Comedian, writer and politically incorrect HBO talk-show host Bill Maher takes time off from his regular hosting duties to perform a hilariously scathing stand-up set in this comedy special... See full summary »
In this special with Bill Maher, the political commentator and satirist discusses midterm elections, income inequality, the Republican psyche, a Trump lawsuit, why the Pope is an atheist and why tattoos are stupid.
Patrick Moran Donovan,
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The difference between Maher and Carlin: Carlin got even better with time.
I used to like Maher's stand-up, but this show is clear proof that he lost his edge. It's difficult to diagnose exactly what has changed --- on the face of it, it's still pretty much the same basic kind of material, poking much-deserved fun at the bigotry and absurdity of American public life.
The wife says that he has gotten lazy, and there seems to be evidence of that: his jokes frequently lack punch and timing, and the flow of his monologue often seems contrived and unrehearsed.
It is not only that, however. For me, the most tedious bits were those that clearly formed part of a dialog between Maher and whoever he perceives as addressing him --- the political right, a hostile part of his audience, Palin, the tea-baggers. Maher clearly sees himself as being engaged in a debate, he is involved in a discourse, he feels that he needs to make a point on behalf of whatever cause he has adopted as his own, and he visibly wants to convince his audience, instead of entertaining them. For a comedian to get away with that, he would need to be better informed, wiser, more detached, and a better orator than Maher is. Jon Stewart can pull it off on his better days, and of course Carlin could.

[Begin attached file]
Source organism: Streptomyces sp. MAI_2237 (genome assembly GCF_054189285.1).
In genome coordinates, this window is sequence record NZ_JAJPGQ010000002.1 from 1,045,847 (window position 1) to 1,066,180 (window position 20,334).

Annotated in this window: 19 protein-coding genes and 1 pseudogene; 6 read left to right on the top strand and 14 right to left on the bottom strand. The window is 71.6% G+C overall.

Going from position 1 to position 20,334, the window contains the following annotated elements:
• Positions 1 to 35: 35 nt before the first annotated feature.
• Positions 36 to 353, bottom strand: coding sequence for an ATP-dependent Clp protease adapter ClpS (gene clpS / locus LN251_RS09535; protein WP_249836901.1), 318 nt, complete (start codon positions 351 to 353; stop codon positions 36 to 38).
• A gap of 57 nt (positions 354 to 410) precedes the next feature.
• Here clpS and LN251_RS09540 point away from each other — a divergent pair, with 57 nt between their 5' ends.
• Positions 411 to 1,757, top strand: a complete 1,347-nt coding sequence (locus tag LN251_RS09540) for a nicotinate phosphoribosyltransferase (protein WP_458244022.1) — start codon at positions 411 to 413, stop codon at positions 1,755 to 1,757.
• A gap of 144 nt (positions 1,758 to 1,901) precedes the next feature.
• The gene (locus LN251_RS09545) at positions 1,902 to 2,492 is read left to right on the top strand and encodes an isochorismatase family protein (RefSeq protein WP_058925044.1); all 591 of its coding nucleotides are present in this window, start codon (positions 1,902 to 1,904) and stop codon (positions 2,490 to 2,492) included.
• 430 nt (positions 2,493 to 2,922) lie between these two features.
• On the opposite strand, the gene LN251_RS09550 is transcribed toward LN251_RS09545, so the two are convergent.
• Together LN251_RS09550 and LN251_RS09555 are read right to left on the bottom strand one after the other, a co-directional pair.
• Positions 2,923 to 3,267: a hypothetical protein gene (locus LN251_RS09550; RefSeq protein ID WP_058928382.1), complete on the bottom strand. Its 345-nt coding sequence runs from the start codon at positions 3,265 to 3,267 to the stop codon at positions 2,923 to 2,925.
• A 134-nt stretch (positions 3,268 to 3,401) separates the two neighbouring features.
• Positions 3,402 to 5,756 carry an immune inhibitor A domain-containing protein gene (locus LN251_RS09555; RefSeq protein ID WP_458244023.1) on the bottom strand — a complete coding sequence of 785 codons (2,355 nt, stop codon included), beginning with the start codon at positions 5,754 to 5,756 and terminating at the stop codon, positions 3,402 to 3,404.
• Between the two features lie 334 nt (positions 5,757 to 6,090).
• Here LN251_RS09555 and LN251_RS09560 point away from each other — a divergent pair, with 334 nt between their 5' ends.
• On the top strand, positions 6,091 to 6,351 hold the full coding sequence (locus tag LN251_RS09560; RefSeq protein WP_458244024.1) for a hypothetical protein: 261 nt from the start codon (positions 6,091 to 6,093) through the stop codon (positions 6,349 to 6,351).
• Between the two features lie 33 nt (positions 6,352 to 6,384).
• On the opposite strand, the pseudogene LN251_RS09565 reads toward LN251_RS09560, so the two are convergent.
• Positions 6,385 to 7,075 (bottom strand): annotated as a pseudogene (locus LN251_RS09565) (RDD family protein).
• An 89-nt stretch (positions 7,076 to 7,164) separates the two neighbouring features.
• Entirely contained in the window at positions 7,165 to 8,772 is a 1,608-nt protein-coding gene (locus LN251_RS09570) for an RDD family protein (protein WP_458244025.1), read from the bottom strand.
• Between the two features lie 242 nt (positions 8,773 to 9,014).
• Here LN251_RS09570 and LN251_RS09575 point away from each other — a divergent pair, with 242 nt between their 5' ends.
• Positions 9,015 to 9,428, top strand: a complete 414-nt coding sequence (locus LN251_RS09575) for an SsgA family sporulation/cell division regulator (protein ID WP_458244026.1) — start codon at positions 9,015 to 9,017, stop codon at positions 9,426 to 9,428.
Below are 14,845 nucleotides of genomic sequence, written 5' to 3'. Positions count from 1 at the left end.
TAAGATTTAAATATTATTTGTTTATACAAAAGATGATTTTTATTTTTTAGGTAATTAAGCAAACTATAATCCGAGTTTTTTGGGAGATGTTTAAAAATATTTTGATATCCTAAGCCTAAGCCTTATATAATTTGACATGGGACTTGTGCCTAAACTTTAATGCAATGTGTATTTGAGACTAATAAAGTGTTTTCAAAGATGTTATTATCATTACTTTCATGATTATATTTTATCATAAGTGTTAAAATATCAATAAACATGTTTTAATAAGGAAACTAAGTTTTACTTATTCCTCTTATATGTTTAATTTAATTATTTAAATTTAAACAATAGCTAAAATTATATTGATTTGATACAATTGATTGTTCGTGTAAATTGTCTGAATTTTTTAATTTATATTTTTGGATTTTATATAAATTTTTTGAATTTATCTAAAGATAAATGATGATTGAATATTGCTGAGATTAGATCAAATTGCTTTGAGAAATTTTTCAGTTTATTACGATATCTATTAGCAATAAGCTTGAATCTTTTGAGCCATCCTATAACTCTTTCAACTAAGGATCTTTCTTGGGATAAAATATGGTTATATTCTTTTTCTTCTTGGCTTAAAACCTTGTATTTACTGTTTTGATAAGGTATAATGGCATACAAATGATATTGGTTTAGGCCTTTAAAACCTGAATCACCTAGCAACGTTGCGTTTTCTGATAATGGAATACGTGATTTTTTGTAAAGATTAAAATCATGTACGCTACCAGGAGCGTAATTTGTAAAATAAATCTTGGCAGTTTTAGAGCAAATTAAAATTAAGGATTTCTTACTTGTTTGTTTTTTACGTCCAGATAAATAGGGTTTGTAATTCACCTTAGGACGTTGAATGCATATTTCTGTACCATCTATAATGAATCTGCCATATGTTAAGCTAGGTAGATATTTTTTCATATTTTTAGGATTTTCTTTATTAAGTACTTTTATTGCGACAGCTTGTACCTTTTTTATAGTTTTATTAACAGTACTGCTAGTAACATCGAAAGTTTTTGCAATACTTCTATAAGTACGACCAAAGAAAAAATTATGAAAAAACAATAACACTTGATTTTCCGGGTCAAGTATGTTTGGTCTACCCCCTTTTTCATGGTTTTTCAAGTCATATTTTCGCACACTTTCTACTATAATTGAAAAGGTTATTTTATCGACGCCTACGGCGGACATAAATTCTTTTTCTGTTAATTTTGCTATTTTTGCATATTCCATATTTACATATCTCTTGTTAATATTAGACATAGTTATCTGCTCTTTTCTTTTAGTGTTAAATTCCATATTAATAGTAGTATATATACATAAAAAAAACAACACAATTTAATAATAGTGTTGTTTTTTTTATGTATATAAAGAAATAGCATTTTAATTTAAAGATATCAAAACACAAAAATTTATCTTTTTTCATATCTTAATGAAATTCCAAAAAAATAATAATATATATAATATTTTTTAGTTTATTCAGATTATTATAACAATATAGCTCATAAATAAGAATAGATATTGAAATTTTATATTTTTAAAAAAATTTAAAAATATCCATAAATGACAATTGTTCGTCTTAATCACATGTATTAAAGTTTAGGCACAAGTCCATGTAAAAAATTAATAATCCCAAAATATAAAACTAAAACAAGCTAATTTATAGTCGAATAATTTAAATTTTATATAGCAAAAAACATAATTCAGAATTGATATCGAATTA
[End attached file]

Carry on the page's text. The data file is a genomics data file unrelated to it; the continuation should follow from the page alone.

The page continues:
Yet Maher is no Carlin. While that acerbic curmudgeon got better and tougher with age, Maher gets more preachy and involved. Perhaps he is a victim of is own success --- the publicity he achieved with the rants he published in various ways (stand-up, TV show, book, movie) caused him to take himself and his rants too seriously, and to see himself as a bona fide party in a debate when he should really be the clown that points out and accentuates the funny and crazy bits from the sideline. To be funny, he needs to rise above the fray, instead of involving himself in it. He is a pretty decent comedian (as evidenced in the better segments of this show), but he is a failure when it comes to lecturing on serious matters.
As it turns out, the title of the show is an omen to what is fundamentally the problem with it: it is about Maher being right (or at least "not wrong") about whatever it is he cares to be right about, rather than simply being funny, which obviously is no longer enough for Maher. Watch "I'm Swiss" instead.
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